Charlie Villanueva
 
Contract: 5 years, $35 million
Signed by:
Detroit Pistons
Salary this season: $8 million
2013 Slash Line: 7.2/3.8/0.7 in 52 games
Expires: 2014

“My comment to Charlie was in fact ‘You are cancerous to your team and our league.’ I would never be insensitive to the brave struggle that cancer patients endure. I have lost loved ones to this deadly disease and have a family member currently undergoing treatment. I would never say anything that distasteful. The game of life is far bigger than the game of basketball.”—Kevin Garnett

 
And with that eloquent statement in response to a most heinous allegation, the Big Ticket simply said what a lot of us were thinking.
 
No, not about cancer, although I’m sure there’s not a person alive who doesn’t want the disease eradicated.
 
About Charlie Villanueva being cancerous to the team and perhaps the very league that team operates in. Whether he’ll admit it or not, Charlie V is a physical manifestation of the precipitous decline of Detroit Basketball.… Read more...

Andrew Bynum still affects the Lakers, even from 2,300 miles away

(My latest from Silver Screen & Roll)
 
After an 80-minute workout, a sweat saturated Andrew Bynum talked to the Philadelphia media while staring straight through them. It was the same faraway look that he had given the Los Angeles media for seven years; a trained, halfhearted sense of etiquette that made him seem patiently aloof. In the Sixers training facility, Andrew was asked repeatedly about the state of his problematic knees, ones that had dampened his playing career from blossoming into full-on super-stardom. Talking with his usual tones of misplaced bemusement, Bynum said “I’ll definitely be back sometime this year, I’m focused on getting back and being right versus trying to rush.”
 
As sure as the first part of his statement was, the second seemed to be a very carefully placed caveat on what seemed like a guarantee. Drew’s statement was a conflicted as his hair that day, a brilliantly compelling skull half immaculately braided and half out of the Don King playbook. Less than two weeks later, Bynum found himself backtracking, admitting that he might not play at all this season. The Philadelphia 76ers season has been an abject disaster without the big man, falling almost completely out of the playoff picture.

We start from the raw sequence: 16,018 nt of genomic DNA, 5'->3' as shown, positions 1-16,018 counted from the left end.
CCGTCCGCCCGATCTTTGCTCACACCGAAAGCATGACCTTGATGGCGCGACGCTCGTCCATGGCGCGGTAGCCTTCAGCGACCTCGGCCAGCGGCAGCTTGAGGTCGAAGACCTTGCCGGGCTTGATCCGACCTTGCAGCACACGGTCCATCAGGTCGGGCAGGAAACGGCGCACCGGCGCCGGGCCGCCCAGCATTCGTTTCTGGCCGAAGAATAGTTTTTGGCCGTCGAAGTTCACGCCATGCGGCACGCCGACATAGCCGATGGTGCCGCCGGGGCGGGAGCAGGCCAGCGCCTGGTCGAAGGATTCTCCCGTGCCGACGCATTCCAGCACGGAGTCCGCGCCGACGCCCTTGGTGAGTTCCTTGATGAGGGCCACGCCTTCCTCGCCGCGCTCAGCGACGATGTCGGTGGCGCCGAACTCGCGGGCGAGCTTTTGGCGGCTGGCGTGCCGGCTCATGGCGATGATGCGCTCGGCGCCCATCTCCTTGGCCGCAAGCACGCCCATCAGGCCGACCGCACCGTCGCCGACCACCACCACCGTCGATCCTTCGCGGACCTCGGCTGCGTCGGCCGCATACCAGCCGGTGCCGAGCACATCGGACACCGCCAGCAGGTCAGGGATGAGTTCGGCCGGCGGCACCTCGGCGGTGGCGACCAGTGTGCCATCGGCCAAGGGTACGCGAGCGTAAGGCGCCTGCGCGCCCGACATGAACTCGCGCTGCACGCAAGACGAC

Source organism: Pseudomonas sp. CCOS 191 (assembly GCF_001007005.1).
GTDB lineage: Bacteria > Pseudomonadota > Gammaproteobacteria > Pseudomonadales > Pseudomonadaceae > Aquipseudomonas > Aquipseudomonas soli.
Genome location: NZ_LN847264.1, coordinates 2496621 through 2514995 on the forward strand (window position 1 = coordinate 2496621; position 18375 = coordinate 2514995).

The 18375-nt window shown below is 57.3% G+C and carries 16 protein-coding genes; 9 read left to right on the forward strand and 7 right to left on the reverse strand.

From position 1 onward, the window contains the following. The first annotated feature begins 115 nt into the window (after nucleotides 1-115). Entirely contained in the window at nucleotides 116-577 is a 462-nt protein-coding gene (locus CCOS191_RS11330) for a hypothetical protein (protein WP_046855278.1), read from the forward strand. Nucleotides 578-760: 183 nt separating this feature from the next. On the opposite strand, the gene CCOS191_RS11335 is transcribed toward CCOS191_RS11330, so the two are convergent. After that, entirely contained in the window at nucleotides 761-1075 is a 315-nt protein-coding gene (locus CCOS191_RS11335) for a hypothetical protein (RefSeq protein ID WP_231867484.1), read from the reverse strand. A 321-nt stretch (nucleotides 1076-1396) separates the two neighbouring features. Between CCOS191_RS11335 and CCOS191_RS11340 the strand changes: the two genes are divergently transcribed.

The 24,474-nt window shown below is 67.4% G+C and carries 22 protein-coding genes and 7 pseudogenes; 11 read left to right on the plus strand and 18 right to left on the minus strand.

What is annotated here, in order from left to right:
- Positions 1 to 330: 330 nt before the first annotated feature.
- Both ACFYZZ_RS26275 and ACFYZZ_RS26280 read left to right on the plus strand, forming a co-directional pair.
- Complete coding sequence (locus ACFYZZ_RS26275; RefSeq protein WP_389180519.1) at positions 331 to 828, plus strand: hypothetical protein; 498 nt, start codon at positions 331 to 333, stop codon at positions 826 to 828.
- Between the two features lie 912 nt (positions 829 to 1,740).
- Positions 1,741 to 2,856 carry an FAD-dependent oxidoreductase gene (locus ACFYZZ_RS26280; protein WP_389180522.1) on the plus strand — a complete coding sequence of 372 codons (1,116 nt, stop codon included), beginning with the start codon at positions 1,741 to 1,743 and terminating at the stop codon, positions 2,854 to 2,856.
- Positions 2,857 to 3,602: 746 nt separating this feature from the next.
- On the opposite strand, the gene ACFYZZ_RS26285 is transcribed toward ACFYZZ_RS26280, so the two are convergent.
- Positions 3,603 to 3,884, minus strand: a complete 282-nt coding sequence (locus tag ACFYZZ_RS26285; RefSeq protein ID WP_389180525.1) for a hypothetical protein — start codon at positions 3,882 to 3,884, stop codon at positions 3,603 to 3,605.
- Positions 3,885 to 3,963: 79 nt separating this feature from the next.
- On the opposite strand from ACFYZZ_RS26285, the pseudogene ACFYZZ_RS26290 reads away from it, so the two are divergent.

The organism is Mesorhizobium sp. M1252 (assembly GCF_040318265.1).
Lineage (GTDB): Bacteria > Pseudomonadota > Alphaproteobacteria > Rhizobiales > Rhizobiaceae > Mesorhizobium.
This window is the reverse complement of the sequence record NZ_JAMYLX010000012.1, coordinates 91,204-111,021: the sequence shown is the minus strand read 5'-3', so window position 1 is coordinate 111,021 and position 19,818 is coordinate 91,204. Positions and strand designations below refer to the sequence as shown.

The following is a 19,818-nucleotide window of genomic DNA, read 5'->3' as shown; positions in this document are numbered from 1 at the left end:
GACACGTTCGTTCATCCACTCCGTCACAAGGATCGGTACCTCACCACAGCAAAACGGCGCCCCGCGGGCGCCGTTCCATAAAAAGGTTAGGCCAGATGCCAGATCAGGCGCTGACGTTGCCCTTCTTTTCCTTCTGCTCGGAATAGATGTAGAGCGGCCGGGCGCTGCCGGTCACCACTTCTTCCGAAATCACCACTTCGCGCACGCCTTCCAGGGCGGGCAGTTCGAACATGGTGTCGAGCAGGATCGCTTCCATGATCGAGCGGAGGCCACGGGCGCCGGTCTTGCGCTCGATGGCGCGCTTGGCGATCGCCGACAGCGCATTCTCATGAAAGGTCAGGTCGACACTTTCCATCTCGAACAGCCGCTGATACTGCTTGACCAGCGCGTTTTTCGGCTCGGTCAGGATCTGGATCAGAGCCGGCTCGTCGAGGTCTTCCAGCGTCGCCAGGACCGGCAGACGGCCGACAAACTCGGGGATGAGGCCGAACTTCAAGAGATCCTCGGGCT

It’s been strange to see Bynum give continuous updates himself on what seemingly should be a team issue. John Black, the Lakers PR czar, leads a tight-lipped operation out of Downtown L.A. and El Segundo, keeping roster-related information at a premium. Throughout Drew’s tenure as a Laker, the organization gave hazy updates on whatever their center’s latest malady was, keeping fans and the media speculating rather than dwelling. It’s a testament to just how strong a hand the Buss operation was when seeing just how much commotion Bynum has caused without stepping foot onto the court.
 
Considering that these injuries appeared during summer conditioning and bowling of all things doesn’t bode well for the big man.
 
Regardless of what’s coming out of the former lottery pick’s mouth, the bottom line is that the man hasn’t played a single minute of his new team’s 56 games this year. He has been sitting out with bone bruises in both knees, and battling chronic soreness and swelling. Bone bruises vary in severity and disability from person to person, but obviously with Bynum, the problem is more than just an inconvenience. He can’t yet do any physical activity without pain, which a salve of months-long rest was supposed to help heal. Worse yet, these latest injuries seem to be mostly non-contact based. Though he battled problems all throughout his Lakers career, Bynum’s medical absences were all tied to freak on-court contact injuries in 2008, 2009 and 2010. Considering that these injuries appeared during summer conditioning and bowling of all things doesn’t bode well for the big man. More than likely, Bynum’s enormous seven foot, near 300 pound frame simply isn’t equipped to withstand the rigors and stresses that an intensely physical NBA game places on him. There are some who speculate that he may never be able to play a full season ever again.
 
For the Lakers and their fans, watching Bynum’s erratic behavior from afar has been illuminating, comical, and sad usually all at once. With every ridiculous sound byte, we’re reminded that “close-out games actually aren’t that hard” and with every tale of season-endin… Read more...